These Are the 4 Words Steve Jobs Used To Change Everything

The 2007 keynote where Steve Jobs introduced the iPhone is widely considered one of the most consequential events in the history of technology. Aside from Jobs’s mastery of the art of the product launch, the event itself was significant because Apple was launching something that most of the people who worked for the company had never even seen–and that includes many of the people who worked on the iPhone itself.

More than all of that, however, were four words that Steve Jobs used. At the time they seemed utterly inconsequential, but turned out to be prophetic.

You may remember the beginning of the iPhone announcement. That’s when Jobs talked about how Apple was launching three new products. He described the first as a “widescreen iPod with touch controls.” When he did, the assembled crowd began to clap and cheer.

Next, he said Apple was introducing a “revolutionary mobile phone,” for which the crowd literally began to scream. It wasn’t a secret that Apple was working on a mobile phone, though no one really knew what it would look like. Most of the best guesses assumed it would be some sort of iPod-like device that somehow also made phone calls. 

It was the next four words, however, that changed literally everything about not only Apple, but technology as we know it. That’s not an understatement at all.

“Breakthrough internet communications device.” 

That’s the third thing Jobs described as a new product. Of course, it didn’t take long to realize that the “three products” Steve Jobs was introducing were actually one–the device people were waiting for. It was a combination of a touchscreen iPod and a mobile phone.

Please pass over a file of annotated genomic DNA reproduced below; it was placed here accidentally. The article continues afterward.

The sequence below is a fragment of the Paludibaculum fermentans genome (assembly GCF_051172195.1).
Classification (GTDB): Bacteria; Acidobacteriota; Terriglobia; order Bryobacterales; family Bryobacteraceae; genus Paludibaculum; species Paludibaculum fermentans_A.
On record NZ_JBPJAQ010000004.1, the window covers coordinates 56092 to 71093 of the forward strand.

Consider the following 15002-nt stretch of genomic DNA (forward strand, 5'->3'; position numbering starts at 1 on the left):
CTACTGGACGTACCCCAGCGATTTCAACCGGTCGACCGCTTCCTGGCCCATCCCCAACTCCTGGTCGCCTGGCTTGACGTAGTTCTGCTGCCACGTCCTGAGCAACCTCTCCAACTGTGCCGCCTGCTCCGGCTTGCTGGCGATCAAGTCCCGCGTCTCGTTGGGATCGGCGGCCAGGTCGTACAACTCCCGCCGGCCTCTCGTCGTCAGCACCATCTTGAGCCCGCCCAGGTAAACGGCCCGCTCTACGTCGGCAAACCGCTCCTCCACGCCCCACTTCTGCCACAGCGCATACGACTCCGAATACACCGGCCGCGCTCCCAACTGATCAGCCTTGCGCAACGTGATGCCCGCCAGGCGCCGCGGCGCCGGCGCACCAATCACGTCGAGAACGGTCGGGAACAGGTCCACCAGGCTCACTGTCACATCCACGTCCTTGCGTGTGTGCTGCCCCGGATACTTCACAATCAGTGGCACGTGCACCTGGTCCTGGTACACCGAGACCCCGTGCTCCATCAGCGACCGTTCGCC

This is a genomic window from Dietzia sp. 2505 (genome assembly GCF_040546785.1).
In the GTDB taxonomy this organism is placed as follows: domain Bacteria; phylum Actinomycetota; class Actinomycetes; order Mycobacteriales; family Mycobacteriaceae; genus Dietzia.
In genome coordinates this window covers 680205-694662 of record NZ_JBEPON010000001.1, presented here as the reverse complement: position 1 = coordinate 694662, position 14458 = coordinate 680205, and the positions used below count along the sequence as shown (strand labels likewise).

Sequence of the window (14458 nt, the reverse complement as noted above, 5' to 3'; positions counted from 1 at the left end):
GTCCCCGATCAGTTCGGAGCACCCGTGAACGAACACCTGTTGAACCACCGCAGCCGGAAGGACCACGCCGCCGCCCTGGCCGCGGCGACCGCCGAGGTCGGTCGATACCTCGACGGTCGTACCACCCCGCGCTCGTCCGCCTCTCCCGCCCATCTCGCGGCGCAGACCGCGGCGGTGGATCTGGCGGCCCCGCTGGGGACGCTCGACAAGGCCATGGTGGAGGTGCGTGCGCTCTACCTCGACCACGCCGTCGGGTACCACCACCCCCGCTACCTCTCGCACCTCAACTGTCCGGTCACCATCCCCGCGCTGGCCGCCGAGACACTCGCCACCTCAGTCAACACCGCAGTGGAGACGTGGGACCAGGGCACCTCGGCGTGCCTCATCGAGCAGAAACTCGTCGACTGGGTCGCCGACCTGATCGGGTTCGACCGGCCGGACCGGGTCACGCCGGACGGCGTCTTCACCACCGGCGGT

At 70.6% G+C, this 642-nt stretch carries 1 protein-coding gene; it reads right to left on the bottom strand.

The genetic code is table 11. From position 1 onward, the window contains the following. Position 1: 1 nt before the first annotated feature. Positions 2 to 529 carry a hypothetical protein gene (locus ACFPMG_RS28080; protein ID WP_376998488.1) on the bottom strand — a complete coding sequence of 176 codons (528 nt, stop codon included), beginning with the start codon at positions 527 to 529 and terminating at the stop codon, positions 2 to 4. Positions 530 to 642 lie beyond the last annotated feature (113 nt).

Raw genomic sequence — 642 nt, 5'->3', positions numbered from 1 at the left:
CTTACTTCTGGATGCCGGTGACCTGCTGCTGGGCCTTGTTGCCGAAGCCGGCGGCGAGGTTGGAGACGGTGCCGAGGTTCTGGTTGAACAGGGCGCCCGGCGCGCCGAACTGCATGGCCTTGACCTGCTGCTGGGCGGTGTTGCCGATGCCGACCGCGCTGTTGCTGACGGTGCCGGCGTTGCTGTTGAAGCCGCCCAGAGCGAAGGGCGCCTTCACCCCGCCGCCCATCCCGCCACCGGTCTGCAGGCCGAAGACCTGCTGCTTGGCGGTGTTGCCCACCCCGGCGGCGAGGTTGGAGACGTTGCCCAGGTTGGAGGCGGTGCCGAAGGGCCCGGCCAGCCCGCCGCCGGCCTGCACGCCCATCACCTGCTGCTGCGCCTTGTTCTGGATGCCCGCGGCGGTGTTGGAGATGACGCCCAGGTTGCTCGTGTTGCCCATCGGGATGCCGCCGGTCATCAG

At the time, as Jobs said those last four words, the audience politely clapped, but it seemed that almost no one had any idea what on earth they meant. What’s an internet communications device? And, what would make it a breakthrough?

Obviously, in 2007, the internet was most definitely a thing, though it was a thing we mostly accessed on our computer at work or at home. There were versions of the internet on our mobile devices, but that’s being generous. Everyone in the room wanted a touch iPod and an Apple-made smartphone. No one had any idea that neither of those two descriptions of the iPhone was nearly as important as the final four words.

Those are the words that changed everything. 

Think about it like this: During the iPhone keynote, Jobs mentioned that in 2007, Apple was about to ship its 100 millionth iPod. Since then, it has shipped over 1.5 billion iOS devices, most of them iPhones. The company’s annual revenue, at the time, was a little over $22 billion a year. Today, the iPhone alone does more than $140 billion in revenue. 

And today, mobile devices (including Android and other smartphones) account for more than half of all internet traffic. That doesn’t even include tablets. In many countries, mobile devices are the primary way people access the internet. 

The lesson here is this: Steve Jobs understood something that wasn’t even a thing yet–and built an entirely new way of interacting with information and other people. When he shared it with the world, it almost seemed like an afterthought to those in the room because we have a hard time comprehending that which we hadn’t experienced.

At the time, the two biggest selling points Jobs mentioned for the iPod and mobile phone aspects of the device were Cover Flow and what he described as “random access voicemail.” I’ve literally never used Cover Flow on my iPhone, and I’m not sure the last time I listened to a voicemail (now it just transcribes them for you). 

Today, people primarily use their iPhone for things that go far beyond listening to music or making phone calls. We use smartphones for messaging, social media, accessing customer information, running our businesses, keeping track of finances, consuming content and information, and collaborating on projects. In fact, aside from the fact that your iPhone is probably the best camera most people have ever owned, everything else we do on our devices every day falls under “internet communications device.”

Those simple words that changed everything. 

The opinions expressed here by columnists are their own, not those of

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